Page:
In the southwest corner of the Old Batavia Cemetery, a Daryle Lamonica bomb’s throw from the grand monuments to Ellicotts and Richmonds as well as modest Kauffman gravestones, rises a 37-foot-high cenotaph dedicated to Captain William Morgan, a dissolute apostate Mason who spilled the secrets of the Order in 1826 and then vanished. He may have been drowned in the Niagara River or, as some Masons insist, he may have fled to Canada to live out a besotted life.

Morgan’s disappearance inflamed what historians call our Burned-Over District; within a lustrum, an Anti-Masonic Party ran vigorously in upstate New York, Vermont, and Pennsylvania.

The Anti-Masons, a strange mixture of hyperbolic pamphleteers, political operators with an eye on the main chance, and ordinary folks justifiably suspicious of a secret society whose members occupied countless offices up to and including the presidency, are among the subjects of The United States of Paranoia: A Conspiracy Theory, a terrific new book by Jesse Walker of the libertarian monthly Reason.

I was going to call Jesse a “young journalist” but hell, he’s gotta be well into his forties. I’m getting to be like my dad, who calls nonagenarians “the Marr girls” or septuagenarian ex-teammates “kids.”

Walker’s argument is that “The fear of conspiracies has been a potent force across the political spectrum, from the colonial era to the present, in the establishment as well as the extremes. Conspiracy theories … have been popular not just with dissenters and nonconformists but with individuals and institutions at the center of power. They are not simply a colorful historical byway. They are at the country’s core.”

Walker dissects Richard Hofstadter’s unfortunate 1964 essay “The Paranoid Style in American Politics,” which attributed support for Barry Goldwater to mental illness and which gave the pedants of the pundit class (few of whom have actually read the article) a favorite crutch-phrase.  (Hofstadter treats the Anti-Masons fairly in his essay.)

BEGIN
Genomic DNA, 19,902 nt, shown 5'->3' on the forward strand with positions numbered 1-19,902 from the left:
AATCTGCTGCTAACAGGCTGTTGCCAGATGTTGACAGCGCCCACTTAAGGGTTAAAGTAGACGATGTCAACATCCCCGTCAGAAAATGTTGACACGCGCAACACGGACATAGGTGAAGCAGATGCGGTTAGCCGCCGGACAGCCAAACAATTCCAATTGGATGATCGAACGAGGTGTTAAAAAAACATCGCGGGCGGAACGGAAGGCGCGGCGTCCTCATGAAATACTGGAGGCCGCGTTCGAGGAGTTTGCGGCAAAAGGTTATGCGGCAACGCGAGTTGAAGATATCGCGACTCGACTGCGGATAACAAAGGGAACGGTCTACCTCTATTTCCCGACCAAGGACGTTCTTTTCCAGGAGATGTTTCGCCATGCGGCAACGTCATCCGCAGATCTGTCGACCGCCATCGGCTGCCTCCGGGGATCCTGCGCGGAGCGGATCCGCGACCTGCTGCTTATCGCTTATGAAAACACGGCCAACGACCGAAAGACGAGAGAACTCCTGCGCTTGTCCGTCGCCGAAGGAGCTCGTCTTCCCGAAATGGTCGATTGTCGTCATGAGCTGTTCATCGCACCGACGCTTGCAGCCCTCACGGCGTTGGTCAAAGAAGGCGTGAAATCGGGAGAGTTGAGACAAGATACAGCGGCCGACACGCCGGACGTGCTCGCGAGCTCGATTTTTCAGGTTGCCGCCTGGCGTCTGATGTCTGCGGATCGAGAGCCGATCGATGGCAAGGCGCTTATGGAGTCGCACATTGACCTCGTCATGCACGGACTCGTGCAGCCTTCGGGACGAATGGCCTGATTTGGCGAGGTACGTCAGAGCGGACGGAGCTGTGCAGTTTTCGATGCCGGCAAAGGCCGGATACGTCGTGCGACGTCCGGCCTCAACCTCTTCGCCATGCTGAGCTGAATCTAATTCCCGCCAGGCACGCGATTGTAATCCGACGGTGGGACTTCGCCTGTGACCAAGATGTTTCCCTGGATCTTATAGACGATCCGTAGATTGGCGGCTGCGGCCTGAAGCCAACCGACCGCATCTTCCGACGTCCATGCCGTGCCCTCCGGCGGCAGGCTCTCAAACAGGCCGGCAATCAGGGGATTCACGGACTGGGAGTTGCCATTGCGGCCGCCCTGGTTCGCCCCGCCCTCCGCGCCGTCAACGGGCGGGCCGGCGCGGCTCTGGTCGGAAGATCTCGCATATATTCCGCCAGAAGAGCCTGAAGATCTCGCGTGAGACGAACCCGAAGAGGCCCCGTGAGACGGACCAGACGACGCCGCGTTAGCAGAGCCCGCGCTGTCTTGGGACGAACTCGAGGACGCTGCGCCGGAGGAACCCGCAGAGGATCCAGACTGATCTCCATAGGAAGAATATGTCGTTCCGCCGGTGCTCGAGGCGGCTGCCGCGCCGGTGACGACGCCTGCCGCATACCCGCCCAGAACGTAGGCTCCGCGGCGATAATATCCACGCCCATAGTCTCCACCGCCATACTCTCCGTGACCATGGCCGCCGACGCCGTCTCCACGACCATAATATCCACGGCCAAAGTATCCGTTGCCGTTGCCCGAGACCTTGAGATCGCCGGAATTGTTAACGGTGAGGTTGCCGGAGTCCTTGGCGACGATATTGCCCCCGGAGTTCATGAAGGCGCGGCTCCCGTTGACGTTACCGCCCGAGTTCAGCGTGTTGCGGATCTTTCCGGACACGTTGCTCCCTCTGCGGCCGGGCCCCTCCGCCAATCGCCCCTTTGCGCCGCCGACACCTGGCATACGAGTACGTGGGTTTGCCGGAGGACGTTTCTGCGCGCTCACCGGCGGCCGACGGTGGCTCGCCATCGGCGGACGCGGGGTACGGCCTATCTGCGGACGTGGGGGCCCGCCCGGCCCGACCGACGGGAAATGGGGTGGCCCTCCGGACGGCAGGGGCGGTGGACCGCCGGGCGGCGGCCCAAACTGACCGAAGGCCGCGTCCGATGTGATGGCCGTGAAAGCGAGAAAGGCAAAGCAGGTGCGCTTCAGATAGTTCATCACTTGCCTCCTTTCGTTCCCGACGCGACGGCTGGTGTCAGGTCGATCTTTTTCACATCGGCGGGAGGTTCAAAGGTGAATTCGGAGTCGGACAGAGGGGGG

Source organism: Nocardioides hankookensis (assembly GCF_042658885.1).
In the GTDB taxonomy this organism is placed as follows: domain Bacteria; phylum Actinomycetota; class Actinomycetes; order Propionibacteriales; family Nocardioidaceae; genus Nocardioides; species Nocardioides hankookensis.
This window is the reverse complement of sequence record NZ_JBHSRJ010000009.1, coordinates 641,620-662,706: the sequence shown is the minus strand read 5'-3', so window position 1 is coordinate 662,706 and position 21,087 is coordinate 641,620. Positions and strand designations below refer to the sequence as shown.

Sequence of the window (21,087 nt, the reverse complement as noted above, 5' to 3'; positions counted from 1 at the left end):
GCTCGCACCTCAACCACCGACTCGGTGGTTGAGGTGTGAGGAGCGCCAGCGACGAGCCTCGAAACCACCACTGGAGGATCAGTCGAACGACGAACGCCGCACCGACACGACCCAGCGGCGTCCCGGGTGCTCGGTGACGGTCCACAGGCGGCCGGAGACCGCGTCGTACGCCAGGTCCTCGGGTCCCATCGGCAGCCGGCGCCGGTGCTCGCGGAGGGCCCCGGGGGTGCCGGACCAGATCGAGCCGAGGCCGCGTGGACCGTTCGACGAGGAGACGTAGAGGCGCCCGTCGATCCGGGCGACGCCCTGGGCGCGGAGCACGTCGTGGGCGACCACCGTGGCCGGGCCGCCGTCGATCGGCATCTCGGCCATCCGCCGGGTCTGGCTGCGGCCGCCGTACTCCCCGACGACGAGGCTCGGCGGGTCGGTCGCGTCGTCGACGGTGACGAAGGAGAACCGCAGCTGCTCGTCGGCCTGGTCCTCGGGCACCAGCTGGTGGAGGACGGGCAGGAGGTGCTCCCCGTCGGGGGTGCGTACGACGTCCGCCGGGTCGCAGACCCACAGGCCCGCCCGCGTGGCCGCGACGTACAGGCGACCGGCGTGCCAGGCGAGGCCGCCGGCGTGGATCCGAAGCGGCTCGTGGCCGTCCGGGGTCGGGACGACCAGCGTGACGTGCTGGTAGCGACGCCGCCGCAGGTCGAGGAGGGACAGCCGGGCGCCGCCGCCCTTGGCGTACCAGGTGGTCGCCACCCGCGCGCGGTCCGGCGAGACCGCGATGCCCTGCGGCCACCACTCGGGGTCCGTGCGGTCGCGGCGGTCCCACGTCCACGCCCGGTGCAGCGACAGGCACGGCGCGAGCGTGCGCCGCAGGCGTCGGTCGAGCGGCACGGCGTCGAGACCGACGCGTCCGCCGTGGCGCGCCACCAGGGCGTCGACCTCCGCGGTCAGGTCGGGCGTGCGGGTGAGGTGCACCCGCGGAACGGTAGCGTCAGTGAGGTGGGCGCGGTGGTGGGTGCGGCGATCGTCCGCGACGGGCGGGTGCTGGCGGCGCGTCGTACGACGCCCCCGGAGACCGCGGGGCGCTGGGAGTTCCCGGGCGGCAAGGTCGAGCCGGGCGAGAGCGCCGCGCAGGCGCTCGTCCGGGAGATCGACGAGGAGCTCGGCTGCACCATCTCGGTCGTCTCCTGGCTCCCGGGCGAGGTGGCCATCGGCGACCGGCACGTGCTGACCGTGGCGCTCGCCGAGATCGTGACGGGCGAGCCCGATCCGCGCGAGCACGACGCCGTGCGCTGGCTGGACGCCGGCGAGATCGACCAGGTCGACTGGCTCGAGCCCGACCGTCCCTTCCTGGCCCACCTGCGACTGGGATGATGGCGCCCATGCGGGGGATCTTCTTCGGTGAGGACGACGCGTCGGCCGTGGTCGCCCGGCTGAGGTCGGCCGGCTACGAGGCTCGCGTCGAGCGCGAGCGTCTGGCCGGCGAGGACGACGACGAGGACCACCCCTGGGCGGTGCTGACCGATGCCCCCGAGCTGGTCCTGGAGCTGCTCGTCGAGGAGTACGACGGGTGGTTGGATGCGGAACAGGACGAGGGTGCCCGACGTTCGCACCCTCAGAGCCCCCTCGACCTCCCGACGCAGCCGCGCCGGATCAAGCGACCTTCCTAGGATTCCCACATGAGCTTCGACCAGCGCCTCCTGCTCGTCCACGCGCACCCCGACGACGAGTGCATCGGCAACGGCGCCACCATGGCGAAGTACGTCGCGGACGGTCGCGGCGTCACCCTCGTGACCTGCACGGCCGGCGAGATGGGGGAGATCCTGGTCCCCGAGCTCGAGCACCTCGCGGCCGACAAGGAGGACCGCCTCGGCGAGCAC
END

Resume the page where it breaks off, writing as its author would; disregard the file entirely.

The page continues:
Hofstadter, says Walker, sketches “a distorted picture in which the country’s outsiders are possessed by fear and its establishment usually is not.” In the smug “Paranoid Style” school spawned by Hofstadter, if the hayseed dads and Main Street moms whose sons do most of the dying in our endless wars protest injustice they are villains, while those who condemn the sons of the powerless to overseas deaths are dwellers on Olympus.

But “educated elites have conspiracy theories too,” says Walker, often based on their fear of rural populism. Who can forget the 1990s Clinton-stoked hysteria over militias—which, in Alexander Cockburn’s observation, were mostly working-class guys standing up for the Bill of Rights?

More recently, a Hofstadterian in the Department of Homeland Security (what a fascism-reeking title that is) warned darkly of the threat posed by those who are “antigovernment, rejecting federal authority in favor of state or local authority,” a category capacious enough to have included, over the years, such right-wing extremists as Dorothy Day, Norman Mailer, and Paul Goodman.

I suppose practicing decentralists are a threat to the Empire—in the way that love is the solvent of hate.

“Elite hysteria” and “antipopulist anxiety” lead Hofstadterians to assume that the degree-less are imbeciles or bigots incapable of self-government, especially in times of “crisis.” Yet, Walker writes, “In real-world America, sociologists have shown that it’s rare for people to panic or riot in a disaster, particularly in a community with few serious social divisions.” Walker dismisses the myth that the 1938 national radio broadcast of Orson Welles’s War of the Worlds provoked millions of American idiots to load their shotguns or hide under their beds cowering at the Martian menace. sep-issuethumb

Walker leads an entertaining tour of 1970s paranoia flicks, the gold standard of which is the Alan Pakula-Warren Beatty film “The Parallax View.” He offers a contrarian analysis of POW rescue movies, especially the “explicitly antiwar and surprisingly radical” first entry of the Rambo series. (My favorite of the genre is the even more anti-establishment Gene Hackman movie “Uncommon Valor.”)

At book’s end, Walker thanks his wife Rona Kobell and their daughters—“I owe more to them than to anyone else.” Then he adds: “Except, of course, the Order of the Illum—ah, but I am not supposed to speak of that.”

Witty acknowledgements: we are not in Doris Kearns Goodwin territory.

Conspiracies exist, says Jesse Walker, but so does paranoia. As an antidote, he advises, “We can empathize with people who seem alien.” At the local level, where the liberal professor can know, as a rounded human being, the Second Amendment-loving gun owner, or the evangelical Christian can know the gay couple next door, neighborliness usually trumps paranoia. But among the commenting class, placeless almost to a man and woman, Hofstadter rules.

Bill Kauffman is the author of ten books, among them Dispatches from the Muckdog Gazette and Ain’t My America.